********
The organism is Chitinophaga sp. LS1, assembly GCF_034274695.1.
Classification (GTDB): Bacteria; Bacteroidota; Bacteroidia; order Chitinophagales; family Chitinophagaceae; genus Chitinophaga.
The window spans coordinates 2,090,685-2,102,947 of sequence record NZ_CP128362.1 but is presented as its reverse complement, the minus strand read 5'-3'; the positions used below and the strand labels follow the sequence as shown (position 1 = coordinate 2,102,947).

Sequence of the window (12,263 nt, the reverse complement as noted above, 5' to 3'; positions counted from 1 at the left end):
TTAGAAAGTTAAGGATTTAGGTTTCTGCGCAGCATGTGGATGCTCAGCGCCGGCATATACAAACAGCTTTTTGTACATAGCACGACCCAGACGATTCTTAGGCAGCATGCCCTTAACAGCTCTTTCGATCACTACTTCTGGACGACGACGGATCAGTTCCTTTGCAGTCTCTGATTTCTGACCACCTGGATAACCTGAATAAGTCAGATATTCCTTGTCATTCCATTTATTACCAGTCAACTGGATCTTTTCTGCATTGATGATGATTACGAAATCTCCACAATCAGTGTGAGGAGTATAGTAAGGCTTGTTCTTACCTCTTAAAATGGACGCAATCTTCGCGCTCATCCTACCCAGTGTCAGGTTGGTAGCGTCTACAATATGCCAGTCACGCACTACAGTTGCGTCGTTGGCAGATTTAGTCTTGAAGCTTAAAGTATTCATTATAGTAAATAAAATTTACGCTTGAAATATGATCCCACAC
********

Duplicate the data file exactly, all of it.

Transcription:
The organism is Chitinophaga sp. LS1, assembly GCF_034274695.1.
Classification (GTDB): Bacteria; Bacteroidota; Bacteroidia; order Chitinophagales; family Chitinophagaceae; genus Chitinophaga.
The window spans coordinates 2,090,685-2,102,947 of sequence record NZ_CP128362.1 but is presented as its reverse complement, the minus strand read 5'-3'; the positions used below and the strand labels follow the sequence as shown (position 1 = coordinate 2,102,947).

Sequence of the window (12,263 nt, the reverse complement as noted above, 5' to 3'; positions counted from 1 at the left end):
TTAGAAAGTTAAGGATTTAGGTTTCTGCGCAGCATGTGGATGCTCAGCGCCGGCATATACAAACAGCTTTTTGTACATAGCACGACCCAGACGATTCTTAGGCAGCATGCCCTTAACAGCTCTTTCGATCACTACTTCTGGACGACGACGGATCAGTTCCTTTGCAGTCTCTGATTTCTGACCACCTGGATAACCTGAATAAGTCAGATATTCCTTGTCATTCCATTTATTACCAGTCAACTGGATCTTTTCTGCATTGATGATGATTACGAAATCTCCACAATCAGTGTGAGGAGTATAGTAAGGCTTGTTCTTACCTCTTAAAATGGACGCAATCTTCGCGCTCATCCTACCCAGTGTCAGGTTGGTAGCGTCTACAATATGCCAGTCACGCACTACAGTTGCGTCGTTGGCAGATTTAGTCTTGAAGCTTAAAGTATTCATTATAGTAAATAAAATTTACGCTTGAAATATGATCCCACAC